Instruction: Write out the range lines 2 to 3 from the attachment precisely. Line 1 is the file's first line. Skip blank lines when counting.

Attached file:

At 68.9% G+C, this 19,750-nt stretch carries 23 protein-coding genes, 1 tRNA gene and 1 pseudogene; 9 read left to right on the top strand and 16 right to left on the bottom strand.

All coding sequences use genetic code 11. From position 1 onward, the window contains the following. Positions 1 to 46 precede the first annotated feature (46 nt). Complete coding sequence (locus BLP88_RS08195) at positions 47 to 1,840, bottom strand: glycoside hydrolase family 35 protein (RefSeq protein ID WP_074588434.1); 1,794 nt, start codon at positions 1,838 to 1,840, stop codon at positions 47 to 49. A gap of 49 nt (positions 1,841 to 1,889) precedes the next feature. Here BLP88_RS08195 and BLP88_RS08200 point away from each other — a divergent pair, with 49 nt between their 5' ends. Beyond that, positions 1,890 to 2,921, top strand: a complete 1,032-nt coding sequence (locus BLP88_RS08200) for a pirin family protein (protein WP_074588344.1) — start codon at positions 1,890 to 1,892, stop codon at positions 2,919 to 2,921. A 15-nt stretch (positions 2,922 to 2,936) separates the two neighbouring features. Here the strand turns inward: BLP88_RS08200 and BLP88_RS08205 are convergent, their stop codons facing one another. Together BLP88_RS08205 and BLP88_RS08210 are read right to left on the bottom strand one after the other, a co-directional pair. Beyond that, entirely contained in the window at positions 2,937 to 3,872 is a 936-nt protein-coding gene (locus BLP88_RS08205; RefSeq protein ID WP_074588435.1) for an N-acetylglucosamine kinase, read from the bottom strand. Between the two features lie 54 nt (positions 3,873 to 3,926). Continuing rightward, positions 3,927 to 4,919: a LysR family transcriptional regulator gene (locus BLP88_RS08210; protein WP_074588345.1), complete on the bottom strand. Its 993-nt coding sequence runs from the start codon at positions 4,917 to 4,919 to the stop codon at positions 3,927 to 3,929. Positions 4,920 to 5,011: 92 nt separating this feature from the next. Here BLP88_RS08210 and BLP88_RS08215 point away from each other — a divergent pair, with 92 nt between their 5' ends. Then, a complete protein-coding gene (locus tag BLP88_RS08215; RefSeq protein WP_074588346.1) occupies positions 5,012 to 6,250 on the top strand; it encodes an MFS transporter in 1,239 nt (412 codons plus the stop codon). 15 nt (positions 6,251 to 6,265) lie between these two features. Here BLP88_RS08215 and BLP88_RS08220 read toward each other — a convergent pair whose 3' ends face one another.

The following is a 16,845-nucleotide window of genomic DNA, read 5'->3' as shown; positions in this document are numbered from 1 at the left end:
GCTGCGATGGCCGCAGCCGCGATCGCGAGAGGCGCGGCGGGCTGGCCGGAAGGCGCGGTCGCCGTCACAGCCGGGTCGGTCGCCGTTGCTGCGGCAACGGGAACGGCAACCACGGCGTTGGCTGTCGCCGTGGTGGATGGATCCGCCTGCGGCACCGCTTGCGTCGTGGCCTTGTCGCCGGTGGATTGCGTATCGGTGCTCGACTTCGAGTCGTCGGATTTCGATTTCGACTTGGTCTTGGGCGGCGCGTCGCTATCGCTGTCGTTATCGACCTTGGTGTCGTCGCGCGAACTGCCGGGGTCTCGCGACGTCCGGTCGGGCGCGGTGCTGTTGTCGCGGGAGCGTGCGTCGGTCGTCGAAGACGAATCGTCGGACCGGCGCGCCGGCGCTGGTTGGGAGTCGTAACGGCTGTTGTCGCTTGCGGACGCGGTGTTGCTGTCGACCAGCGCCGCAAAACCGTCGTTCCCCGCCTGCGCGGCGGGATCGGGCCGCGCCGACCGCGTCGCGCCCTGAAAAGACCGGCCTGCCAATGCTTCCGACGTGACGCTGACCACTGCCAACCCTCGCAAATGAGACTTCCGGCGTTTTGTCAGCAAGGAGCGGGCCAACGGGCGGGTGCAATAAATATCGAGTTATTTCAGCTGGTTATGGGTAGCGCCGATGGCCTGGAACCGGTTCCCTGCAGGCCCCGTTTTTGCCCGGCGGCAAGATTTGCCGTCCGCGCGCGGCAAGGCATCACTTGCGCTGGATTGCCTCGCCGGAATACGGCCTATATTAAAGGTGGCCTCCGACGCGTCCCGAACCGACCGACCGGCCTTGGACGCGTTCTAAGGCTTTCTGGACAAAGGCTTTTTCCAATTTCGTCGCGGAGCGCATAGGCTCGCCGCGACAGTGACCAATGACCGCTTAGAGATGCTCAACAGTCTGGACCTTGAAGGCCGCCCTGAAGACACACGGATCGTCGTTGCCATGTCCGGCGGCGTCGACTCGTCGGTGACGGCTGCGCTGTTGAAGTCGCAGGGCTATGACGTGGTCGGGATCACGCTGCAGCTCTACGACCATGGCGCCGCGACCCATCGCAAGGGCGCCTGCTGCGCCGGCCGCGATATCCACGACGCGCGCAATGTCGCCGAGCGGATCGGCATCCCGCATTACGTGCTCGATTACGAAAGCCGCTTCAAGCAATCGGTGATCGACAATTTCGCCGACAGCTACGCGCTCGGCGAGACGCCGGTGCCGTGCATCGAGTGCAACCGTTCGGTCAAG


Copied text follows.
All coding sequences use genetic code 11. From position 1 onward, the window contains the following. Positions 1 to 46 precede the first annotated feature (46 nt). Complete coding sequence (locus BLP88_RS08195) at positions 47 to 1,840, bottom strand: glycoside hydrolase family 35 protein (RefSeq protein ID WP_074588434.1); 1,794 nt, start codon at positions 1,838 to 1,840, stop codon at positions 47 to 49. A gap of 49 nt (positions 1,841 to 1,889) precedes the next feature. Here BLP88_RS08195 and BLP88_RS08200 point away from each other — a divergent pair, with 49 nt between their 5' ends. Beyond that, positions 1,890 to 2,921, top strand: a complete 1,032-nt coding sequence (locus BLP88_RS08200) for a pirin family protein (protein WP_074588344.1) — start codon at positions 1,890 to 1,892, stop codon at positions 2,919 to 2,921. A 15-nt stretch (positions 2,922 to 2,936) separates the two neighbouring features. Here the strand turns inward: BLP88_RS08200 and BLP88_RS08205 are convergent, their stop codons facing one another. Together BLP88_RS08205 and BLP88_RS08210 are read right to left on the bottom strand one after the other, a co-directional pair. Beyond that, entirely contained in the window at positions 2,937 to 3,872 is a 936-nt protein-coding gene (locus BLP88_RS08205; RefSeq protein ID WP_074588435.1) for an N-acetylglucosamine kinase, read from the bottom strand. Between the two features lie 54 nt (positions 3,873 to 3,926). Continuing rightward, positions 3,927 to 4,919: a LysR family transcriptional regulator gene (locus BLP88_RS08210; protein WP_074588345.1), complete on the bottom strand. Its 993-nt coding sequence runs from the start codon at positions 4,917 to 4,919 to the stop codon at positions 3,927 to 3,929. Positions 4,920 to 5,011: 92 nt separating this feature from the next. Here BLP88_RS08210 and BLP88_RS08215 point away from each other — a divergent pair, with 92 nt between their 5' ends. Then, a complete protein-coding gene (locus tag BLP88_RS08215; RefSeq protein WP_074588346.1) occupies positions 5,012 to 6,250 on the top strand; it encodes an MFS transporter in 1,239 nt (412 codons plus the stop codon). 15 nt (positions 6,251 to 6,265) lie between these two features. Here BLP88_RS08215 and BLP88_RS08220 read toward each other — a convergent pair whose 3' ends face one another.

The following is a 16,845-nucleotide window of genomic DNA, read 5'->3' as shown; positions in this document are numbered from 1 at the left end: